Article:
TL;DR – A straightforward action film that is elevated by a strong bond.
Post-Credit Scene – There is no post-credit scene
Disclosure – I paid for the Netflix service that viewed this film
The Mother Review –
In recent years, it has been nice to see many actors have a resurgent cinema career. One of those has been Jennifer Lopez, who jumped back with Hustlers, then Marry Me, and now we shift to the world of Action with The Mother, and she fits well into this world.
So to set the scene, it is a quiet morning in suburban Linton, Indiana, where an FBI safe house is nestled between all the homes. It is here where FBI Agent William Cruise (Omari Hardwick) is debriefing a new informant, The Mother (Jennifer Lopez), about her role in securing an arms deal between Hector Álvarez (Gael García Bernal) and Adrian Lovell (Joseph Fiennes). When the safe house is breached by armed assailants and all the FBI agents are shot, we discover that there is a reason that they are hunting The Mother. However, she has more than a few tricks of her own, and it is not only her life she is protecting.
One thing they get right is the setting. We learn right from the start both The Mother’s skills and the abilities of those opposing them. It helps create a scenario where you can see the point that SAIC Eleanor Williams (Edie Falco) makes when she gives The Mother an impossible choice. It also creates a strategy that you know the 12-years-later title card is coming and what that means for a now grown-up Zoe (Lucy Paez). Also, the lengths that The Mother will go to save her.
On the action front, we get a film full of very serviceable action scenes, all competently constructed but nothing revolutionary. An excellent example is the insertion into the compound in Cuba, where an army was surgically picked off with silenced weapons. You watch the flow of it, and it all works as long as you don’t think too hard about how no one bothers to raise the alarm. Also, many of the surprises are predictable, but they still pull them off, so good job to the stunt team all around.
I liked the rapport between Zoe and The Mother, especially in the film’s back half. It is a strength that Zoe is not written to be stupid like many characters in her position. Yes, she is still twelve, scared, and inexperienced, but she is also profoundly perceptive. Also, the issues she has come from her lack of experience or not being informed rather than being petulant. Jennifer Lopez and Lucy Paez play the heck out of those roles, and they help elevate some of the more lacklustre parts of the narrative.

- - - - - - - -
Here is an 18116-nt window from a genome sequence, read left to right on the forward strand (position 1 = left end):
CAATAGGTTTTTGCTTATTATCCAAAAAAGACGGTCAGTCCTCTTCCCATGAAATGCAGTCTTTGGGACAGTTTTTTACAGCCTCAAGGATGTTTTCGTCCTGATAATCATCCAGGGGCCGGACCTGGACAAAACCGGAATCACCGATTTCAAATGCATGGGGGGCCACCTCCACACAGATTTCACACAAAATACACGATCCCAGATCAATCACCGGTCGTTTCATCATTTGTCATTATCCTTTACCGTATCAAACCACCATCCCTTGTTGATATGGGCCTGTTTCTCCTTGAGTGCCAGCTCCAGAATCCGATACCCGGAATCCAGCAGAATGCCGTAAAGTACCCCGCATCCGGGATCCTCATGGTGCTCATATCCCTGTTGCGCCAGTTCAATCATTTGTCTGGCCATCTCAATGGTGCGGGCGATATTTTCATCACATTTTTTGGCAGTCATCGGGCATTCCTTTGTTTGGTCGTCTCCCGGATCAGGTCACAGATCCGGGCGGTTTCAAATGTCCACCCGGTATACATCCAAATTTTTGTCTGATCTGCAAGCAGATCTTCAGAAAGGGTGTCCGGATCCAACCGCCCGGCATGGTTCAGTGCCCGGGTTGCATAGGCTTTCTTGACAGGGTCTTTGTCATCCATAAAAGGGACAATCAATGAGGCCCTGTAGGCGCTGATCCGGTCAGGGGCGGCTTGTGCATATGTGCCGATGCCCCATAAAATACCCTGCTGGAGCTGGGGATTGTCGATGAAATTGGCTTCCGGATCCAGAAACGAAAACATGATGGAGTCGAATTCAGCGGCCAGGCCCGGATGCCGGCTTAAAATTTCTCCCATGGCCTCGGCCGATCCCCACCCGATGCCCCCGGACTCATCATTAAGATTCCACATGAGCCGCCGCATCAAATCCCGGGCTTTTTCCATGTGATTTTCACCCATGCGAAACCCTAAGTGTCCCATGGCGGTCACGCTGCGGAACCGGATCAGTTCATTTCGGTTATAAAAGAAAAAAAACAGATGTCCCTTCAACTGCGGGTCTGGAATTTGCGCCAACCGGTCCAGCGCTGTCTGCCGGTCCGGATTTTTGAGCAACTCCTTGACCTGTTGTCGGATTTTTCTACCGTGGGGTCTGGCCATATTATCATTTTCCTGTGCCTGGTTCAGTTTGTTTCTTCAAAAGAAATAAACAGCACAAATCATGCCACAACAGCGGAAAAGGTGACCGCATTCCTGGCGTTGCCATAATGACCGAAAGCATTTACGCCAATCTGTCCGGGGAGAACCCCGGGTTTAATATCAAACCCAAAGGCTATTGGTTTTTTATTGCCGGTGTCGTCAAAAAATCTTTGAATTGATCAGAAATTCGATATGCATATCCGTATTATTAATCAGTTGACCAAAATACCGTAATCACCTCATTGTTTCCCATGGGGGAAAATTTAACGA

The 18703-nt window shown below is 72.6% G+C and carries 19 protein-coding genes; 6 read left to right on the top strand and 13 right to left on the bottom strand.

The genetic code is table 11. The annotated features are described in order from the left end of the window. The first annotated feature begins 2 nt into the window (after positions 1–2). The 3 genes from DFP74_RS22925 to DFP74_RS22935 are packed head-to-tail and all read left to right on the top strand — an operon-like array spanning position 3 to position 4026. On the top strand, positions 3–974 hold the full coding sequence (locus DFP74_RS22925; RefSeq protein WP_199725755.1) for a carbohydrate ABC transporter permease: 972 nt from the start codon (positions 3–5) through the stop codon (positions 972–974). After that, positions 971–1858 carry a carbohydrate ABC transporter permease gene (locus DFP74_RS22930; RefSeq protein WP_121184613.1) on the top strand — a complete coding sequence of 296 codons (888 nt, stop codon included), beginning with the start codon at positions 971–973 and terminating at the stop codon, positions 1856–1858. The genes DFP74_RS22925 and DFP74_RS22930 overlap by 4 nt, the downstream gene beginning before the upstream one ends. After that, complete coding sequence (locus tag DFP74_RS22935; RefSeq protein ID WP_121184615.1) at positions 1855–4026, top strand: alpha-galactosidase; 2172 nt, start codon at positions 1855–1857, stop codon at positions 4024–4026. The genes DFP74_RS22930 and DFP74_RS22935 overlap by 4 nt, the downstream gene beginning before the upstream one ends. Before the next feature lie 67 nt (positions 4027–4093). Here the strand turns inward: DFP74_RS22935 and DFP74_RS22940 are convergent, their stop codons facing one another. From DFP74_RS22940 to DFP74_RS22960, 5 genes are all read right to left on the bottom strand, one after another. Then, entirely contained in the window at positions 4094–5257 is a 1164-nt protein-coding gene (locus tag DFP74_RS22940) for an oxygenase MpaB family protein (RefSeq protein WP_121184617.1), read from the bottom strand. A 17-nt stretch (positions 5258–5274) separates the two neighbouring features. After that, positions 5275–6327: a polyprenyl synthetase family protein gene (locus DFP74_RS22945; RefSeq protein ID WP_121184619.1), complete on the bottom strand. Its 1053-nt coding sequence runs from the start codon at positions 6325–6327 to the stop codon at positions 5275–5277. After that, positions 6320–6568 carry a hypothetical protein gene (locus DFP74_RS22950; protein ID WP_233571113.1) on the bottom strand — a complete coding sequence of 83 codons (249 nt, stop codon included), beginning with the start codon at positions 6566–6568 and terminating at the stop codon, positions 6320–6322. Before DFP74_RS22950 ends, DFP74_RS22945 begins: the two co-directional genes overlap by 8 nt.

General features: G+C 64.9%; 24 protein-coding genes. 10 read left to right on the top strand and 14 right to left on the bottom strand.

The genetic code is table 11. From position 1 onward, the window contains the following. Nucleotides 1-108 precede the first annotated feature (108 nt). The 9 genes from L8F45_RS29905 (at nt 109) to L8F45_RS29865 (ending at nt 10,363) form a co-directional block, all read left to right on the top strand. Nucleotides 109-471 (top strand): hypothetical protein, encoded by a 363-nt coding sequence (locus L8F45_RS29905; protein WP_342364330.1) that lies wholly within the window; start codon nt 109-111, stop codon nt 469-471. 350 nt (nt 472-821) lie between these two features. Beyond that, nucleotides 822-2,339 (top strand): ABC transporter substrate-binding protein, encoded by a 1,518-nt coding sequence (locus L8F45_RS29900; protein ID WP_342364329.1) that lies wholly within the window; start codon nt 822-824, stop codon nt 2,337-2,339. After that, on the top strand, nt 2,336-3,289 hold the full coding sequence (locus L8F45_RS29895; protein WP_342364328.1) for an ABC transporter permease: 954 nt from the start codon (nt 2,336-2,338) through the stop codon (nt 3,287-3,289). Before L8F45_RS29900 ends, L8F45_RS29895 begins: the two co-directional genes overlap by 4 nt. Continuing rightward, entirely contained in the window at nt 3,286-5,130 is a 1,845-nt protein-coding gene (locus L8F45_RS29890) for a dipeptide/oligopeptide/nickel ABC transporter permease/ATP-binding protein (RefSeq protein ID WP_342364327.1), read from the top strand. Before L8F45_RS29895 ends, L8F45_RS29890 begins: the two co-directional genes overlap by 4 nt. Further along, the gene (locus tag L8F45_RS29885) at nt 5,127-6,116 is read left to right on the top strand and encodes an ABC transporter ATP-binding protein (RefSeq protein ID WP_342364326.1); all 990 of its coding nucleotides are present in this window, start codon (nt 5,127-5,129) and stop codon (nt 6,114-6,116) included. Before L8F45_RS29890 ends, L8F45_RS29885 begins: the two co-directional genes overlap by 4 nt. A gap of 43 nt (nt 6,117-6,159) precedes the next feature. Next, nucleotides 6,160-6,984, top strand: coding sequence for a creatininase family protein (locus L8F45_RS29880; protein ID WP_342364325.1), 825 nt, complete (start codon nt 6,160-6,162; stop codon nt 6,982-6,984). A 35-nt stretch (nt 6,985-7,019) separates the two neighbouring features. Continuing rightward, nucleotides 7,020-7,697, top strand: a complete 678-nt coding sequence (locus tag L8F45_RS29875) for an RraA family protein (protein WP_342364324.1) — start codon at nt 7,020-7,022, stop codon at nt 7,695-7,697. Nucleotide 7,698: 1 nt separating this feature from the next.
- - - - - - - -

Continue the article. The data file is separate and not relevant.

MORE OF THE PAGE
Much like the action, I feel this is a narrative structure I have seen before. There are moments where they allude to some deeper issues. However, they never get beyond the surface level. For what we got, it also felt like it ran a little too long in places, dragging around the edges. For example, I don’t think the film justified their being two big bads given the scope they were working in, which is aggravated by some dialogue choices that are baffling at times.
In the end, do we recommend The Mother? Well, sort of. What we get is a serviceable but not very exciting action film. Strong acting and the bond between the two leads help in places, but you can feel that the narrative never reaches its full potential. If you liked The Mother, we would recommend to you Prey.
By Brian MacNamara: You can follow Brian on Twitter Here, when he’s not chatting about Movies and TV, he’ll be talking about International Relations, or the Solar System.
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Credits – All images were created by the cast, crew, and production companies of The Mother
Directed by – Niki Caro
Screenplay by – Misha Green, Andrea Berloff & Peter Craig
Story by – Misha Green
Music by – Germaine Franco
Cinematography by – Ben Seresin
Edited by – David Coulson
Production/Distribution Companies – Nuyorican Productions, Vertigo Entertainment & Netflix
Starring – Jennifer Lopez, Lucy Paez, Omari Hardwick, Joseph Fiennes, Gael García Bernal, Paul Raci, Jesse Garcia, Yvonne Senat Jones, Edie Falco, Michael Karl Richards & Link Baker
Rating – Australia: MA15+;
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